Ford chairman and CEO Bill Ford reportedly said he would complete the restructuring plan in December and announce it in January – the plan was painful but essential and would affect both salaried workers and hourly workers represented by the United Auto Workers.
“This is not a sacrifice we will ask only the UAW and its members to share. There will be sacrifices throughout the company, top to bottom,” Bill Ford said in a conference call with investors and media. “Our industry is beginning a dramatic restructuring which is sorely needed. While the challenges are great, so are the opportunities.”
“For all the progress, we recognise we’re very far from the finish line,” Bill Ford said, according to the Associated Press. “We need a dramatically different business structure and we need innovation to drive everything we do.”
He reportedly said the Dearborn-based company needs to align its plant capacity with its shrinking US market share, which was at 17.7% in the first nine months of 2005 compared to 18.4% in 2004.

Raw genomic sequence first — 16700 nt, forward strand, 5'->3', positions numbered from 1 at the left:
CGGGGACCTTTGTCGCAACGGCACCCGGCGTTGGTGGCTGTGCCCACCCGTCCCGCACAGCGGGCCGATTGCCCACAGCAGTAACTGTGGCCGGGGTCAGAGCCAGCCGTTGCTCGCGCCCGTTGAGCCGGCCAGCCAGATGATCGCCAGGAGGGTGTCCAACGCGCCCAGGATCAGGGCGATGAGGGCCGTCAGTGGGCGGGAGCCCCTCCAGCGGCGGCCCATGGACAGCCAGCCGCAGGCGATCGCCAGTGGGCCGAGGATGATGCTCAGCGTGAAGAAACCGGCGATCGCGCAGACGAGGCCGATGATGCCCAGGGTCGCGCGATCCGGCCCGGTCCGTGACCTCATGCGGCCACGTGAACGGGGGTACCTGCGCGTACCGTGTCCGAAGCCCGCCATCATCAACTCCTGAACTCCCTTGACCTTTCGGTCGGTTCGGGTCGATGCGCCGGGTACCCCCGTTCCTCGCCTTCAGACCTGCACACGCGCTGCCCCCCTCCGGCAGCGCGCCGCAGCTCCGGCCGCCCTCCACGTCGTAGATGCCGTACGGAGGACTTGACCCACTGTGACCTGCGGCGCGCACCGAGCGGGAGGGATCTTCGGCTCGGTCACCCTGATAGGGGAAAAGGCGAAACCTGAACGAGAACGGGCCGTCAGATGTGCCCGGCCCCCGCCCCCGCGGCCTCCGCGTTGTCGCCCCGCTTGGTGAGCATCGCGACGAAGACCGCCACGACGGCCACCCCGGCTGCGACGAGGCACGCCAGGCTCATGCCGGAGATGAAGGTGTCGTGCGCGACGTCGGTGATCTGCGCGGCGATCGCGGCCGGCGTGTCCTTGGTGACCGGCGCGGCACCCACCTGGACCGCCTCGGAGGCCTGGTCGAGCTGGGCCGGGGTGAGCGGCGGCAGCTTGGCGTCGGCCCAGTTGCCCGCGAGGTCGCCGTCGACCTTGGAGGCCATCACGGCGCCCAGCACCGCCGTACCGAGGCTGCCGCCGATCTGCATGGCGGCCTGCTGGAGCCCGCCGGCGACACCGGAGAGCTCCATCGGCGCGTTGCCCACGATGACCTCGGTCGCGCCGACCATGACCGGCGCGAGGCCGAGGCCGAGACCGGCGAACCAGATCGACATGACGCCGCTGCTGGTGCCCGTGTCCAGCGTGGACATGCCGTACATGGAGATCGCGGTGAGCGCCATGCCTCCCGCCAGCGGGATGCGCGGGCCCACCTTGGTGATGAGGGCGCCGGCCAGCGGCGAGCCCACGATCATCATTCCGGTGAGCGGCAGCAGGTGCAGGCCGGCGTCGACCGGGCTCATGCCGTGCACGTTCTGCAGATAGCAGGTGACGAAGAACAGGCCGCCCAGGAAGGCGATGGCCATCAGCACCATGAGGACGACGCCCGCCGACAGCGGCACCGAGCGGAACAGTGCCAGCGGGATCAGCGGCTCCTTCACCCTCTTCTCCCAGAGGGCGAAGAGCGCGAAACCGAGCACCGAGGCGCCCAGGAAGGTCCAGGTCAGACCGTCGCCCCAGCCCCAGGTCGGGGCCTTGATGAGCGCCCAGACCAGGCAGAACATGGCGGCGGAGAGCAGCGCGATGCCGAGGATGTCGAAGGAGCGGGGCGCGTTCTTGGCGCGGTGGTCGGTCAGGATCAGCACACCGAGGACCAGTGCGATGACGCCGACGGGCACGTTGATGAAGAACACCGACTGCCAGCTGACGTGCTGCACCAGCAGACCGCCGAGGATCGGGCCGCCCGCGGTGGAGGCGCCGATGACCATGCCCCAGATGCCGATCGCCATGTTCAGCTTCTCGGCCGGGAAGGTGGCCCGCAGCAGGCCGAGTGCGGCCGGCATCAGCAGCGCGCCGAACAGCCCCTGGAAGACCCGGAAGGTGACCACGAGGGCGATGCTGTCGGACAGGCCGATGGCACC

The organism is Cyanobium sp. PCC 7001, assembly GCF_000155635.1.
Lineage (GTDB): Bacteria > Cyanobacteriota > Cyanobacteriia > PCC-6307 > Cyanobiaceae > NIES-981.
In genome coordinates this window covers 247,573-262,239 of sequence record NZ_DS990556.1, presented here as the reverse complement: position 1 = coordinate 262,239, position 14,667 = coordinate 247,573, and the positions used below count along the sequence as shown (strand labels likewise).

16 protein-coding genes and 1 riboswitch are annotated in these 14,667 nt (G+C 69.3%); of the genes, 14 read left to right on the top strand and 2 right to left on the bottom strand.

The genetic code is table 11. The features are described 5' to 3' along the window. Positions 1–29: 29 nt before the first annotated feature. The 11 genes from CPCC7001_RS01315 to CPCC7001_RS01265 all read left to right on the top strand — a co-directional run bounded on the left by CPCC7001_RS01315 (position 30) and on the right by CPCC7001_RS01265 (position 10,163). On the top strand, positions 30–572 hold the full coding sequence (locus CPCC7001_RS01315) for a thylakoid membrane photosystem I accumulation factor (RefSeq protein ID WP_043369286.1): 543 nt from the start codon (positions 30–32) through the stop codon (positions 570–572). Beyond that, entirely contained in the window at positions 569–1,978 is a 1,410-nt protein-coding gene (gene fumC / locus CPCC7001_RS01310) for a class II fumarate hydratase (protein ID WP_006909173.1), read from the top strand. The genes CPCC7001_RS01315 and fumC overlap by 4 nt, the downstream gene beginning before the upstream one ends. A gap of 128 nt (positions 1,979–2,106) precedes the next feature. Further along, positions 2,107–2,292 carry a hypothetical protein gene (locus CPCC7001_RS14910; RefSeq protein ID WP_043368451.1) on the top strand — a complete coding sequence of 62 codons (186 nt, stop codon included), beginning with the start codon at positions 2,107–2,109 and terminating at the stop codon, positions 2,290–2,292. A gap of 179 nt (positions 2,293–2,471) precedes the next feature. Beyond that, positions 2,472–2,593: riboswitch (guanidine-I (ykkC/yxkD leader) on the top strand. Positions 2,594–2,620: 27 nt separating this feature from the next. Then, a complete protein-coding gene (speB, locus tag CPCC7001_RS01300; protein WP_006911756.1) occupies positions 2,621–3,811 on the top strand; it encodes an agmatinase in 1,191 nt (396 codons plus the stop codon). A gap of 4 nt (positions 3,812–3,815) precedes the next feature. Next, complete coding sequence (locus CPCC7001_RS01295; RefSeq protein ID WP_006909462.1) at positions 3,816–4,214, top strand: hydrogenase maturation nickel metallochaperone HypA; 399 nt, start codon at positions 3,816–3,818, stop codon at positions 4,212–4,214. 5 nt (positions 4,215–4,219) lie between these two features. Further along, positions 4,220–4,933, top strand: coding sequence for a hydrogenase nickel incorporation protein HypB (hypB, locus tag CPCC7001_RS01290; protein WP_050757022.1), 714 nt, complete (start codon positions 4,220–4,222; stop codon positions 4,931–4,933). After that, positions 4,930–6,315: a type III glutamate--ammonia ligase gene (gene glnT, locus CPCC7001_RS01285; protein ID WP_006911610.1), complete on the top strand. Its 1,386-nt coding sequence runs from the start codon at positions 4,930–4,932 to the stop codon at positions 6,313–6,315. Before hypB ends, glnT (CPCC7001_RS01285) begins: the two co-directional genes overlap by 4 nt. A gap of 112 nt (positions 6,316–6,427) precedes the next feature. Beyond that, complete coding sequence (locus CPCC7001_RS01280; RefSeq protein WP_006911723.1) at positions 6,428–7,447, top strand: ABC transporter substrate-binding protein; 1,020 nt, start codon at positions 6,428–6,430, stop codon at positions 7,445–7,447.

AP noted he wouldn’t say how many plants need to close, but he said the company would keep enough capacity to meet its future sales goals.
“We are not going to shrink ourselves into oblivion. We think our plans are based upon what’s feasible to us,” Ford reportedly said.
According to the Associated Press, Ford chief financial officer Don LeClair said the company would reduce its staff by 10,000 people worldwide before the end of the year, including cuts of 2,750 US salaried workers, which would cost the company $700 million this year.
An agreement with Visteon to take back some unprofitable plants will cost Ford between $575 million and $625 million this year, although the company eventually expects to save millions on parts that Visteon supplies.
AO noted that, having said last month the company could announce restructuring plans when it released third-quarter earnings, Bill Ford said on Thursday that he wanted to give his new leadership team a chance to assess the plans – he appointed Mark Fields as president of the Americas in September and named Anne Stevens executive vice president and chief operating officer for the Americas last week.
According to the Associated Press, Bill Ford added that a significant amount of restructuring already has taken place this year, including the closure of a van plant in Lorain, Ohio which employed 1,700 people, and Ford also reached an agreement with the Canadian Auto Workers to close a plant in Ontario in 2007 or 2008.